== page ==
With his faithful Indian sidekick, a so-called nature-lover trees a bobcat, bags rattlesnakes, and ties up two bear cubs. What a man!
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Cast

Cast overview:
Ted Husing ...
Himself, Narrator
Ross Allen ...
Himself
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Storyline

This short follows a day of work for an Everglades wildlife trapper catching animals for zoos around America. In this film, his assignment is to go out into the swamp with his Indian assistant and find a bobcat, 2 black bear cubs and six rattlesnakes. Written by Jean-Marc Rocher <rocher@fiberbit.net>

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Documentary | Short

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Release Date:

8 May 1936 (USA)  »

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1.37 : 1
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Did You Know?

Quotes

Narrator: Bear down, my boy, bear down!
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Connections

Featured in Mystery Science Theater 3000: Teenage Caveman (1991) See more »

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User Reviews

 
Quit applying your 21st century sensibilities to 1936
13 July 2009 | by (United States) – See all my reviews

I am a huge MST3k fan... In fact, what sent me here tonight was a 2am viewing of Teenage Caveman, the episode which contains this short subject. I almost always hate reading the comments of MST source material because 90% are filled with people who regurgitate the mst jokes and try to pass the viewpoints of the mst crew as their own.

Let's take a step back from our hypersensitivity to political correctness and go back in time 80+ years to the spring/summer of 1936. The Baseball hall of fame opened with it's first inductees including Babe Ruth and Ty Cobb. Ferdinand Porche's new Volkswagen hit the streets. Jesse Owens set the 100 meter record. "Gone With the Wind" is first published. The Nazis run the Olympic torch through the US in preparation for the 1936 Summer Olympics. Hitler violates the treaty of Versailles by invading Rhineland. Cars were in the cities, but in rural America, people rode horses, used outhouses and read by candlelight. Women had only been voting for 18 years by this point, but race restrictions would remain for another 10. The elderly were children during the civil war and had first hand knowledge of slavery. TV was only a few years old. Most listened to the radio for entertainment. For an American male, seeing another country probably meant that you fought in the great war 20 years ago. The way most people saw the world, or even distant parts of the country like the Everglades, was by watching short subjects like this in a movie theater.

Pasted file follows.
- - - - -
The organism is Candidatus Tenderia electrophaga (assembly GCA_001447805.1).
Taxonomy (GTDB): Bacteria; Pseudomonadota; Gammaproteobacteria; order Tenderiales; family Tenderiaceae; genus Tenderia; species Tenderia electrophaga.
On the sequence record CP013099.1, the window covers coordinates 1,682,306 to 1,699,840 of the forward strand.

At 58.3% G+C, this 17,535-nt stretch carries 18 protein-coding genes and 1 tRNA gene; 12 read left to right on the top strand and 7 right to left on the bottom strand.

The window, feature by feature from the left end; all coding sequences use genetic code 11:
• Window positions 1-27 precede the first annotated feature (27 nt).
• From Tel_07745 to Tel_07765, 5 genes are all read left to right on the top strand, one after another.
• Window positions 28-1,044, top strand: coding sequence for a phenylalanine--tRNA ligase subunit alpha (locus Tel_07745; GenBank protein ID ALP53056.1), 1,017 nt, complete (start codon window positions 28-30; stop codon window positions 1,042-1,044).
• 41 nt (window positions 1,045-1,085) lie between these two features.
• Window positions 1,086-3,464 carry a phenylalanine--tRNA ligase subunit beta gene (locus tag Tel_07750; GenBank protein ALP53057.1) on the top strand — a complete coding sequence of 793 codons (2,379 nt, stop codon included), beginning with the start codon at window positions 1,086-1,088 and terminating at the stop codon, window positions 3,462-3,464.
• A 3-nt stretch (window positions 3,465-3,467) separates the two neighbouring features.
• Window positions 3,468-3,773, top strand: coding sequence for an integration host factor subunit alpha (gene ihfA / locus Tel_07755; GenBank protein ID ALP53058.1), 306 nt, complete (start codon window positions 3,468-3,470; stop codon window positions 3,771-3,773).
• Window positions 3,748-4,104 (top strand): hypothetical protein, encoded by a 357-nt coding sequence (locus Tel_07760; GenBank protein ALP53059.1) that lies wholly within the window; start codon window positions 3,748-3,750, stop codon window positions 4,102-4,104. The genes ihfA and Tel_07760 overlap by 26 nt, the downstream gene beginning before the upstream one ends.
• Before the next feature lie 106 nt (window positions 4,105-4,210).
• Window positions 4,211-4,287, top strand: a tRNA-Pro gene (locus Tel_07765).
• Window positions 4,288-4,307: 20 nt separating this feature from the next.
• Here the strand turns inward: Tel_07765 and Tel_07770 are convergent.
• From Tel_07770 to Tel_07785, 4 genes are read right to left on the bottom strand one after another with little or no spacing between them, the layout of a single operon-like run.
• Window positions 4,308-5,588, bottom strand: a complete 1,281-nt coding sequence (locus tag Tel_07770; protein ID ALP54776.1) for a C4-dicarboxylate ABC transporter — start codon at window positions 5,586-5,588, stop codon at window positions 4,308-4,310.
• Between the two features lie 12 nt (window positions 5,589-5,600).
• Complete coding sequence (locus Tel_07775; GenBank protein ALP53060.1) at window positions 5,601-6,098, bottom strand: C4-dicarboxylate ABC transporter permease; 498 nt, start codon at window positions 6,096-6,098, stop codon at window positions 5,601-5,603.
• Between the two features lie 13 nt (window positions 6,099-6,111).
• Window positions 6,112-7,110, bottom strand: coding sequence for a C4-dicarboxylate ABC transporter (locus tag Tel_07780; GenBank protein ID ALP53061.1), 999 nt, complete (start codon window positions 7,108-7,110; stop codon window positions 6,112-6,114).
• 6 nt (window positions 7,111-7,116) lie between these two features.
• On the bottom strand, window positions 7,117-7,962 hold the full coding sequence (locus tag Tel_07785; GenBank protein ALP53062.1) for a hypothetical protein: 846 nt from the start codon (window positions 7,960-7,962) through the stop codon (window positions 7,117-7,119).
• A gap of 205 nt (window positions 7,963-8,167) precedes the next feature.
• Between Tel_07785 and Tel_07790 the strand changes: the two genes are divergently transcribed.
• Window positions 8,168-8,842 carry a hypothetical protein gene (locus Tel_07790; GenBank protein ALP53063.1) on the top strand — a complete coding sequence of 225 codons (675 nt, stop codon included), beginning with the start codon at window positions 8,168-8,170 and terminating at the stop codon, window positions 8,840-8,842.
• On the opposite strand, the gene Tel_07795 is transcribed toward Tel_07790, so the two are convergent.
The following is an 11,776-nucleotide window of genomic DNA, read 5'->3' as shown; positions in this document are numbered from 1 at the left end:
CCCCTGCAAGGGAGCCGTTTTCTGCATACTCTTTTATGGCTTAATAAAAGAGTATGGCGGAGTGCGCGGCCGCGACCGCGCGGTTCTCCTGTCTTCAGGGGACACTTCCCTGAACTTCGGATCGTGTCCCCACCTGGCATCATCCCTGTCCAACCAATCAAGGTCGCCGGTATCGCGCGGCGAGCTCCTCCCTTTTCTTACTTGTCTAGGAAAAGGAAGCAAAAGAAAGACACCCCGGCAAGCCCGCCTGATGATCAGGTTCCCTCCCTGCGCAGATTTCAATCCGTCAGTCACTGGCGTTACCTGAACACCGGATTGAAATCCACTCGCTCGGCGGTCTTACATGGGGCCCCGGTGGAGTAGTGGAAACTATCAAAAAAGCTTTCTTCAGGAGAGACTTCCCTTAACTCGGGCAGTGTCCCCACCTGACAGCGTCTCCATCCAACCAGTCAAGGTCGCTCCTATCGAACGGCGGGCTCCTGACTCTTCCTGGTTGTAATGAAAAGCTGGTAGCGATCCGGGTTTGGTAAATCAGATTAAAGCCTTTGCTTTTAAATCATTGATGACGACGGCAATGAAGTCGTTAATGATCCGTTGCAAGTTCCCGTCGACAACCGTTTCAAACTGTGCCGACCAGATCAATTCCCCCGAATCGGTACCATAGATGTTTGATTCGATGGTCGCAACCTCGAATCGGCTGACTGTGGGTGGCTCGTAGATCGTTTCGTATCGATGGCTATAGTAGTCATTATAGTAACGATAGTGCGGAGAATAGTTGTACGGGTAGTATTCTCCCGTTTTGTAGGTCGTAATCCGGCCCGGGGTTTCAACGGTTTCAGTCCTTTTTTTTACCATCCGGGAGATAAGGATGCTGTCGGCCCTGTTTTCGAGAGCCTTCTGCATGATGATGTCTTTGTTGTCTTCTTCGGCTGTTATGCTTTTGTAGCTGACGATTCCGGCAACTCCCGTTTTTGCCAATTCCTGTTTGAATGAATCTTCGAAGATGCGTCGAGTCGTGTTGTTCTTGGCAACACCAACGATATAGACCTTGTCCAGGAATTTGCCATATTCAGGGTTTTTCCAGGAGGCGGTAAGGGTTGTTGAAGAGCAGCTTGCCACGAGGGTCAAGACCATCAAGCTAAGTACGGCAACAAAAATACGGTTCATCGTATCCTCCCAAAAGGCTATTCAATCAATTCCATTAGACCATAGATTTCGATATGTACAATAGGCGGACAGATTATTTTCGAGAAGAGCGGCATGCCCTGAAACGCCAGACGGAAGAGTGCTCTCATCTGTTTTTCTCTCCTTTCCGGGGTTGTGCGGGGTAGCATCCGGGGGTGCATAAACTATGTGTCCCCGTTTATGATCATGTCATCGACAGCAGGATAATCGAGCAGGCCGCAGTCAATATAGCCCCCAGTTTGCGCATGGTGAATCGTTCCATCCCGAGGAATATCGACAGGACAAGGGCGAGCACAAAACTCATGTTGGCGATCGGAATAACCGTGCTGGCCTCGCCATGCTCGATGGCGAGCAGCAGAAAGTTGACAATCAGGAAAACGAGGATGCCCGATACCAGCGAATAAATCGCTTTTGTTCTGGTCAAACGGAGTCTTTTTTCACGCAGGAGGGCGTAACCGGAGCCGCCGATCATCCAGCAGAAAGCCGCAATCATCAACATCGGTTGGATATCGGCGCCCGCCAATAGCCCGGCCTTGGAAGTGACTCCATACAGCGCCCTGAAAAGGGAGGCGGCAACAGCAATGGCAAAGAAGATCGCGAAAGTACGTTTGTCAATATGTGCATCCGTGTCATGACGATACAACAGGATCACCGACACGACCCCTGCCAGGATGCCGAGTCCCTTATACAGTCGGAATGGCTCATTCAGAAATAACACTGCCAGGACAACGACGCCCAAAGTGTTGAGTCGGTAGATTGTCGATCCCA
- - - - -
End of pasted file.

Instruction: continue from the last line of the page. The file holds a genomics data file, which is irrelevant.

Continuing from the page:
The point of this history lesson is that the world was a different place.

In 1936, kids played cowboys and Indians. Husing introduced Ross and "his faithful Seminole Indian guide", which he later abbreviated to "his Semanole" in a bid to play into the cool factor of the guy being a "real" American Indian. For the period, that wasn't a racist remark any more than "my boyfriend Ross" was a homosexual remark.

So, please, park your white guilt and just take this short for what it is. An interesting slice of the 1930s that didn't age well.


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